NYC’s Young Immigrants

“I consider myself a part of this country, not because of any legal identifiers but my personal ones. I have been embedded with this society,” said 22-year-old Korean immigrant Isaac Lee. “There is a spirit that I have tapped into.”

Lee is one of thousands of immigrants who make up 37% of New York City’s population, according to a New York City Department of City Planning study.

Lee moved to the United States when he was just seven years old. Even without citizenship he considers himself an American.

“I’ve lived most of my life here and assimilated,” he said. “The reality of my cultural influences, the underpinnings of my education, everything is very very much American.”

22-year-old Isaac Lee explains what it was like growing up as an immigrant in the U.S.
Even without citizenship, Lee considers himself an American.
Lee addresses misconceptions about immigrants.

Many immigrants, like Lee, came to the United States as children. The majority of immigrants in New York City are young, with over 63% of them being under the age of 44.

The city’s Bangladeshi immigrant population is especially young, according to an Asian American Federation study. “The Bangladeshi population in New York City was younger overall than the general population,” with a median age of 30.3 years.

The study found that over 90% of New York state’s Bangladeshi population lives in New York City. They have settled in immigrant neighborhoods like Jackson Heights, Parkchester, and Jamaica.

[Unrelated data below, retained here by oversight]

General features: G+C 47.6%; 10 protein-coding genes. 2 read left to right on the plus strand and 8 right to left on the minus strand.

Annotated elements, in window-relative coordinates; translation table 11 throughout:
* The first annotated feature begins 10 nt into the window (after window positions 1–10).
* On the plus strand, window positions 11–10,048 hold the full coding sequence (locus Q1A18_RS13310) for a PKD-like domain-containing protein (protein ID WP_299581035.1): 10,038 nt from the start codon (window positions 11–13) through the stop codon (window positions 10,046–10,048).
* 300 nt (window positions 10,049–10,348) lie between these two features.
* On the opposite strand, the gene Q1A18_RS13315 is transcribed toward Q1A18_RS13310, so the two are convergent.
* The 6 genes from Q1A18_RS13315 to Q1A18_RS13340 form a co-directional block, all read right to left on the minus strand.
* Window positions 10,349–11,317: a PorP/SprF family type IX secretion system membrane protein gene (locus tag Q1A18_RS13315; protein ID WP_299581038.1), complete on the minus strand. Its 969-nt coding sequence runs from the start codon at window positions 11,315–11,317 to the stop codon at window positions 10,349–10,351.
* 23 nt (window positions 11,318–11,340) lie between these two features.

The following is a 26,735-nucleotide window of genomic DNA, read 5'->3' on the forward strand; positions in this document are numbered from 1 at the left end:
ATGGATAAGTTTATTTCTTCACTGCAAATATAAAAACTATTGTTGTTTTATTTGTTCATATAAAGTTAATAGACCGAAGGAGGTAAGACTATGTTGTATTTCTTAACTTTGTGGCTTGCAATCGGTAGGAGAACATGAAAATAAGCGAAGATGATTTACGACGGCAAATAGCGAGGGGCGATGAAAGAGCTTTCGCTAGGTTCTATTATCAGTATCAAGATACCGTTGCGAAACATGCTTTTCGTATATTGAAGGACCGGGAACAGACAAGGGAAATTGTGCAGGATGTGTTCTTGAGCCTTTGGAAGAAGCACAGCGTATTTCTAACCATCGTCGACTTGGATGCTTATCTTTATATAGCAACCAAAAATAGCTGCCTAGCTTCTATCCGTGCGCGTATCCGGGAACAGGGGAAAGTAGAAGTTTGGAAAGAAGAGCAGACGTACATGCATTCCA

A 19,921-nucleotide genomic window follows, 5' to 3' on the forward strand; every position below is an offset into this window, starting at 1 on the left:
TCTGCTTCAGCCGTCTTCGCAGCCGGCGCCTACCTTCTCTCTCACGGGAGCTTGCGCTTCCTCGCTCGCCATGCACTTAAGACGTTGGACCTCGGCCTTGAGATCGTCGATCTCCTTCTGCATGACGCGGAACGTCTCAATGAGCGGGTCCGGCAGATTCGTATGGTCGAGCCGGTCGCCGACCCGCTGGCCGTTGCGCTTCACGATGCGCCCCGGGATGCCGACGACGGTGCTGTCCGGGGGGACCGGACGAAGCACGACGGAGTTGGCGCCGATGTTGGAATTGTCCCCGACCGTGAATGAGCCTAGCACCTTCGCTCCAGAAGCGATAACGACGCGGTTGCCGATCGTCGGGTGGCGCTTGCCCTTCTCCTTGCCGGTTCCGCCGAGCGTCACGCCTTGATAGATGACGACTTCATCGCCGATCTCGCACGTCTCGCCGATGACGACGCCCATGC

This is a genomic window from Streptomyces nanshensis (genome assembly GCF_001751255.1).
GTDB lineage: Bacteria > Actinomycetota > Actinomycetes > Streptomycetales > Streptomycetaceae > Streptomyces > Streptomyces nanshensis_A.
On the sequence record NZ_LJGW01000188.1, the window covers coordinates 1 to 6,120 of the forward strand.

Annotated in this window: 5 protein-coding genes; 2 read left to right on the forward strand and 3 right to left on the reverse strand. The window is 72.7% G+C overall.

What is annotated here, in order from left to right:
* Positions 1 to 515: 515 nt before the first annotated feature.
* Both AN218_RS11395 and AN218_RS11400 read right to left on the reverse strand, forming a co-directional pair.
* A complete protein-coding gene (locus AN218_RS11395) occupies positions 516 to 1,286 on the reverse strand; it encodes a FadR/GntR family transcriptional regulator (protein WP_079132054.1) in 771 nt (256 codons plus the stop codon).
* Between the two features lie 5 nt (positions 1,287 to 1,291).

One 22-year-old Bangladeshi-American, who asked to remain anonymous, moved to Jamaica, Queens with her family in 2009. She said she feels she is treated differently because of her skin color.

Bangladeshi-American shares her perspective on being an immigrant in New York City.

She said there is no single definition of being an American. She said Americans can be of diverse backgrounds, have different skin colors, and speak different languages. New York City reflects this diversity, its citizens speaking over 200 languages.

New York City has not always been an immigrant haven. Its immigrant population was minimal until it began to increase after 1850, according to NYC Open Data.

Made using NYC Open Data: Historical Data Of Foreign-Born Population in New York City

The earliest immigrants were Western and Norther Europeans. After 1880, Eastern and Southern Europeans immigrated to New York as well.

Because of the 1882 Chinese Exclusion Act, few Asian immigrants could come into the United States until the 1960s. Congress passed the Immigration and Naturalization Act of 1965 which lifted a quota system, allowing the number of Asian immigrants in the United States to almost quadruple, according to the History Channel.

New York City currently stands as a leading supporter of immigrants as a sanctuary city. Mayor Bill de Blasio promised to allocate $16.4 million for immigrant legal services.

New York City has been home to countless immigrants throughout the years. How well do you know your New York City immigrant history? Test your knowledge with this quiz: